Evidently taking just three numbers to represent the infinite-dimensional thing that is the spectrum of incoming light (or the reflectance) is just plain inadequate, at least theoretically. In fact, the issue of different things looking different under different lights is significant, and there are some who feel that paintings should be viewed under the light used when they were created, so that impressionist paintings, for example, should only be viewed as illuminated by sunlight. But for computer graphics, it's evidently impractical to store the light intensity at every possible frequency, so we have to compromise. The usual compromise is to use three values, but there's a school that says that taking five spectral values really works well enough for all practical purposes. There's lots more to know about this, and Roy Hall's book (Illumination and Color in Computer Generated Imagery) is a great place to find out about it.

There's another question you can study that has a surprising answer. Suppose you took all possible mono-spectral lights, and computed the three "responses" associated with them. You could call these three responses , and . If for each you plotted the point , , in 3-space, you'd get an arc of points corresponding to wavelengths between 700 nm and 400 nm (which are the longest and shortest wavelengths we can see, more or less). This arc, if you actually drew it, would turn out to have the shape of a horseshoe. (If you turned the lights down a bit, you would get a smaller horseshoe -- closer to the origin -- and if you turned them up, you'd get a larger one. I'm going to assume that all lights in the rest of this discussion are adjusted so that the total stimulus -- r + g + b -- is always the same.)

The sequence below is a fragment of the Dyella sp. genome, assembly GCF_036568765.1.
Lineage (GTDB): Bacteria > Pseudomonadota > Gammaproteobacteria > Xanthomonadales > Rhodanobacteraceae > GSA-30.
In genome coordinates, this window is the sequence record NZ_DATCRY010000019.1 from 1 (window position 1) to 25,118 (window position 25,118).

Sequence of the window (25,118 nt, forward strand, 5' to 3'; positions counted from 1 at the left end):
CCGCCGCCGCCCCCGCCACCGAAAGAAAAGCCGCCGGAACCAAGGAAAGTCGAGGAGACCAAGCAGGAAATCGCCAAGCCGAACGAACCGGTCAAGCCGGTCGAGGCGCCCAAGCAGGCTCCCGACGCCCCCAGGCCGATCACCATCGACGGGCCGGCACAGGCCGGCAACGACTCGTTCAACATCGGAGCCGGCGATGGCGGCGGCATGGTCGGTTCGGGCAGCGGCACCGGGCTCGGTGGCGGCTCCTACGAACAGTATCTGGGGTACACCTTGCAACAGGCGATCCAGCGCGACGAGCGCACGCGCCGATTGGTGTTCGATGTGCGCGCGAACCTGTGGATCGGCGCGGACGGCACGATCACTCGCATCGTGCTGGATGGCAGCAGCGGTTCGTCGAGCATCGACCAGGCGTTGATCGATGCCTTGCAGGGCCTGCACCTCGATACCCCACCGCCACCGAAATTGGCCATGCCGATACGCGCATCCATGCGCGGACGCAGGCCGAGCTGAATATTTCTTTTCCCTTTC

The horseshoe shape in itself is not surprising. But suppose now that you have a color monitor that has three "color guns" that can turn on a certain amount of red, green, or blue at each pixel. Suppose that the "red" that the first gun turns on is nearly an ideal red -- it's right at the 700 nm end of the horseshoe. And suppose that the blue is right at the 400 nm end of the horseshoe, and that the green is right at the bend of the horseshoe. Then any color you can create by turning on a combination of these will lie somewhere in the triangle whose vertices are those three points. It doesn't take much to see that some pure spectral colors cannot be reproduced by your monitor, even though it's nearly an ideal monitor. In fact, most monitors have a red that's not really at one end of the horseshoe, and a blue that's not really at the other, and a green that's not quite at the edge of the horseshoe, so the "gamut" of screen colors is a relatively small triangle within the larger "filled-in-horseshoe-shape" gamut of all possible colors.

Worse still, your printer has the same problem -- it's got various inks that can reflect white light in various ways, but once again, combinations of those inks lead to colors inside some convex polygon inside the horseshoe, and it's probably not the same polygon as your monitor. So if you craft an ideal image on your monitor, it may be ugly when you print it! Those are the grim facts of life about color in the computer graphics world, and they've all been based on the generous assumption that everything in sight is linear, which turns out to be overoptimistic, alas. Illustrations showing the horseshoe shape are under construction, and may appear here at some time in the future...

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Questions or feedback on these illustrations should be sent to John F. Hughes.
Questions on the Java source should be sent to Adam Doppelt.